This photo is over 100 years old, but it shows a balance very similar to a modern athlete, tilted below the hips and vertical above:



Left on their own, horses rarely turn straight. I suspect if you measured metabolic rate versus turning, one would find a straight turn costs more, and so does the digging in turn. The "Momma Bear" turn would be to lighten the front a little and shove a little sideways. We don't have to lighten our front end since we only have two feet, but humans almost never turn "straight" either. If you tied a rope to a pole, and jogged around the pole with your shoulders forming a straight line with the rope, that would be "straight". And if you had not trained to do it, you would find it hard to do well....
There is nothing WRONG with teaching a horse to turn "straight", but it is not a requirement for the horse's health. There is also no need to teach a horse to shift weight to its rear to 'balance' for longevity. The horse is well built for carrying more weight on the front end. Why? Because the front legs are not directly attached to the back. The weight on the rear end is carried in the hips and directly to the legs and ground. In the front, a cradle of muscle supports the weight of the horse and rider. If you wish to reduce peak impact - which is what is likely to damage bones and joints - supporting it in a cradle of elastic muscle makes more sense than transferring directly via bone.

With back muscles - they will develop more when ridden. And that will work fine, as a huge number of trail horses who were never ridden "collected" have demonstrated. A horse adjusts to increased weight by adjusting its stride, so that each foot stays on the ground a little longer. It also shortens its stride. It does not do so by rounding its back - something that is physically impossible for a horse to do to any significant degree.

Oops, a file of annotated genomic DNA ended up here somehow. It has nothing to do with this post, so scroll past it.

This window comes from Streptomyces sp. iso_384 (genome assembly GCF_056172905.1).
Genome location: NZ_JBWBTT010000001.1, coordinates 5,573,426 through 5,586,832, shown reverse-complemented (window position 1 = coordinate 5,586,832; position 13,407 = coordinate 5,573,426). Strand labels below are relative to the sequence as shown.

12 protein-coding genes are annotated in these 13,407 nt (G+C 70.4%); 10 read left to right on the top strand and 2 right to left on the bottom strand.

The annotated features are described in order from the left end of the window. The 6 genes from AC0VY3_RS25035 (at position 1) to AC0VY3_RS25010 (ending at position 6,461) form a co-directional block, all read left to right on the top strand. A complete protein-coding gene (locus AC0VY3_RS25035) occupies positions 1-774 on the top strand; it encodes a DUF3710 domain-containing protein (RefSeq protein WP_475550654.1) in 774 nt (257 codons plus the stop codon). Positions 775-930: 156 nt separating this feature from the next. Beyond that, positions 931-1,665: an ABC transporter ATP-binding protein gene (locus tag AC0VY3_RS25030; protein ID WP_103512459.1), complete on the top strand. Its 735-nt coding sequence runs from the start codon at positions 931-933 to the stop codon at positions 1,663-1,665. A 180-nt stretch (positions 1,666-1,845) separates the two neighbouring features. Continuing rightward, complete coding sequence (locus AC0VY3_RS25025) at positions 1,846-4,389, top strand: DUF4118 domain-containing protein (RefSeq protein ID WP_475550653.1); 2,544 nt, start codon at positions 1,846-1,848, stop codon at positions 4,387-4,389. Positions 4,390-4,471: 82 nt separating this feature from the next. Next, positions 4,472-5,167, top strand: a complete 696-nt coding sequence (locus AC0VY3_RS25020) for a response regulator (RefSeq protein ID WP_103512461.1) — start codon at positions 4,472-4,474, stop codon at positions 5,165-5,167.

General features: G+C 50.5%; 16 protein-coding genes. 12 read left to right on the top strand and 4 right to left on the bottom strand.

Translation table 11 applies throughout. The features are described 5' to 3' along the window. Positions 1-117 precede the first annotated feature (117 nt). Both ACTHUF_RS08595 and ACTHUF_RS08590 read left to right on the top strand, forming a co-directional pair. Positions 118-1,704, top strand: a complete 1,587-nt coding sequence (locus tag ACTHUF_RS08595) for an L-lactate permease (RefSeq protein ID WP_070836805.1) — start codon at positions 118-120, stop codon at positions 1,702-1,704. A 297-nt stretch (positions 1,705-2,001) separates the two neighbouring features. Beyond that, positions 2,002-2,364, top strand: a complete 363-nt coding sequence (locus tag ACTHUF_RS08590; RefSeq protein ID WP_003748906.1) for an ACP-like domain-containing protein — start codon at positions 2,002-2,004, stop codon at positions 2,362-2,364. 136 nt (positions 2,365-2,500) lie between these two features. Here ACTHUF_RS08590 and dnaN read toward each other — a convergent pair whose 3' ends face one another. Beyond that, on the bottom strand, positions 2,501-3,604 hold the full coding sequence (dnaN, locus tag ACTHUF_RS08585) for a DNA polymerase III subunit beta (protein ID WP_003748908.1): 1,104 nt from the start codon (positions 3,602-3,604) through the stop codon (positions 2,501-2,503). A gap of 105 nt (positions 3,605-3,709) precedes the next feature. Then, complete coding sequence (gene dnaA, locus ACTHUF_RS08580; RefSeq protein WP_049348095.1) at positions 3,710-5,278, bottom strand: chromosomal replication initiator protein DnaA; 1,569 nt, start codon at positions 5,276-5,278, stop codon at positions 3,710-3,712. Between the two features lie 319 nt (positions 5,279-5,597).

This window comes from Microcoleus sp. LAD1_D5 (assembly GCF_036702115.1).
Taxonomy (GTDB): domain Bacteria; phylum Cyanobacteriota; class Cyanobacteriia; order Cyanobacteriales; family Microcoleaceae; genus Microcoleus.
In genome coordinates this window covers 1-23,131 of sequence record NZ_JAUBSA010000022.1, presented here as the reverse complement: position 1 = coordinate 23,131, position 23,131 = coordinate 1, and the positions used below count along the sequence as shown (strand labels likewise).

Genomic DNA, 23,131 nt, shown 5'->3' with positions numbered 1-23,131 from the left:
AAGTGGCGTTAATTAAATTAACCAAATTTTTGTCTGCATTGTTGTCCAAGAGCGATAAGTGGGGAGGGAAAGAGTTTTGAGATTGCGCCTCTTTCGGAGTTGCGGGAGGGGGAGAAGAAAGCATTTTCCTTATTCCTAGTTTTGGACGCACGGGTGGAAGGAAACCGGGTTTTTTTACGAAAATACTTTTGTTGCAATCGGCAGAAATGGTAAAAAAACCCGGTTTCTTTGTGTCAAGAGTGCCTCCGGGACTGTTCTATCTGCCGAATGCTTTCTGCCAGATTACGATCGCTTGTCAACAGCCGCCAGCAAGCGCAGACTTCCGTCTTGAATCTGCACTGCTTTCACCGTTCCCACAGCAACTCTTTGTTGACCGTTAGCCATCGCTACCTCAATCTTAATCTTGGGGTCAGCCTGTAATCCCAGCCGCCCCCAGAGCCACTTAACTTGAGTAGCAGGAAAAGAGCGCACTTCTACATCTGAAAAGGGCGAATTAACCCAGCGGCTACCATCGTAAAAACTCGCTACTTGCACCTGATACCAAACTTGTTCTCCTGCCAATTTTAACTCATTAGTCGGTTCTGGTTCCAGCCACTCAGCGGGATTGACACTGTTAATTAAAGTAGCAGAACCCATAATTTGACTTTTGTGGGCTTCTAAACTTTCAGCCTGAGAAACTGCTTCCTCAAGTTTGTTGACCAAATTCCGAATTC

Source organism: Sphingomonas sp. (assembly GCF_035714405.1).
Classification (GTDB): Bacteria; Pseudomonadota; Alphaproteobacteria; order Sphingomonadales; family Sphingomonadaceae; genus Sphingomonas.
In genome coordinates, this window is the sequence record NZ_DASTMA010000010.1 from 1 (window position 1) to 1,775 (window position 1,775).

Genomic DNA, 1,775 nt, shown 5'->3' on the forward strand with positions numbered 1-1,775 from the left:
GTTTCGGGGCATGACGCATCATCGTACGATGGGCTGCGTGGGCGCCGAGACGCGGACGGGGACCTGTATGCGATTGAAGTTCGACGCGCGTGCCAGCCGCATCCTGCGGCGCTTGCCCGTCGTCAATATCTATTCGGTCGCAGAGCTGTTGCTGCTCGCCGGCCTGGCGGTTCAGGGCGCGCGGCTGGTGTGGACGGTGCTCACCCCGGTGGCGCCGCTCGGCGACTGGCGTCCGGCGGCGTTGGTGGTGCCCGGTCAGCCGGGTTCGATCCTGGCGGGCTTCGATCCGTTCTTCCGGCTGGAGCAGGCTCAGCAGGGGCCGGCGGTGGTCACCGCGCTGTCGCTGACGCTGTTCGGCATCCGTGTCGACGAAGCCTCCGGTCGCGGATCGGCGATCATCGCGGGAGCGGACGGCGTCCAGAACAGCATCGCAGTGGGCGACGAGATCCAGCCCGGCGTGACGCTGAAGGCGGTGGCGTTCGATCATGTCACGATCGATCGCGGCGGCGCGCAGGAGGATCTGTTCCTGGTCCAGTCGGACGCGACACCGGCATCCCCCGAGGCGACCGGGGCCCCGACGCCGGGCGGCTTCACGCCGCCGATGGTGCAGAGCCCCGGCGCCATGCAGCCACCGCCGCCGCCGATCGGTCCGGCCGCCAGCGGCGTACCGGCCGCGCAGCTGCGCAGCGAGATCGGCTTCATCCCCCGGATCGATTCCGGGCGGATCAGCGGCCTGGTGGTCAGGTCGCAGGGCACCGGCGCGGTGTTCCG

None of this makes it wrong or bad to teach or compete in dressage. But the approach to riding used in dressage is not superior to other approaches and it does not improve longevity.

So what should you do, Horsef? Pretty much whatever you want. If you enjoy lessons and see value for what you do, continue. If they are not helping you or your horse do what you want to do with your horse, then drop the lessons. Or compromise, and cut back. It isn't a sin to ride horses and not take lessons.

My youngest daughter wanted to learn enough to trail ride. She had a wonderful instructor. I think she took lessons weekly for 1-1.5 years. Then the INSTRUCTOR said, "You're fully ready for trail riding. You don't need more lessons, just more riding on trails. If you ever want to do something else, try barrel racing or reining or WP or whatever, give me a call. Until then...have fun!"

Quote:
Originally Posted by Chasin Ponies View Post
...Look around and figure out what it is you really want to do with your horse. What is fun to you? There is no right or wrong answer. Do you want to do some trail riding or even a few clinics or small open shows? Take the money you are spending on lessons get yourself a truck and trailer. You could join a horse club that puts on small shows and that also has organized trail rides...
Exactly. Decide what motivates you and your horse to ride, and adjust to match THOSE goals. If you want to compete, or just enjoy Haute Ecole, take lessons in dressage. If you don't, then adjust any lessons you take to your goals. If that means no lessons, fine.

If your horse is too forward on the trail, fussing too much and being a nuisance, that is a separate issue. An open horizon affects a lot of horse different from an arena, and they need to learn a measure of calmness in the open. Post a thread and you can get advice on that issue.
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post #27 of 59 Old 11-27-2016, 12:33 PM
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@bsms

Ever hear the phrase "A horse has to be bent in order to be straight"? I means what it sounds like. Your horse will not be truly straight unless they are able to be bent.

Barrel racers aren't(or shouldn't be) throwing their horses at the cans however they want. Those horses still are stopped and told, "No, I want your shoulder over here, move like this". In order to be able to do that, the have to be schooled on the flat. It's not just a dressage thing. While a working cow horse may not have the same degree of formal schooling sessions, now I have never ridden one, but I would bet if you put your leg on one, it would move and if you asked it to flex it would flex. Jumpers will often go around their corners straight or slightly counter bend. They will also go around in a true bend. They can do that and not kill themselves over those heights is because of their flat schooling.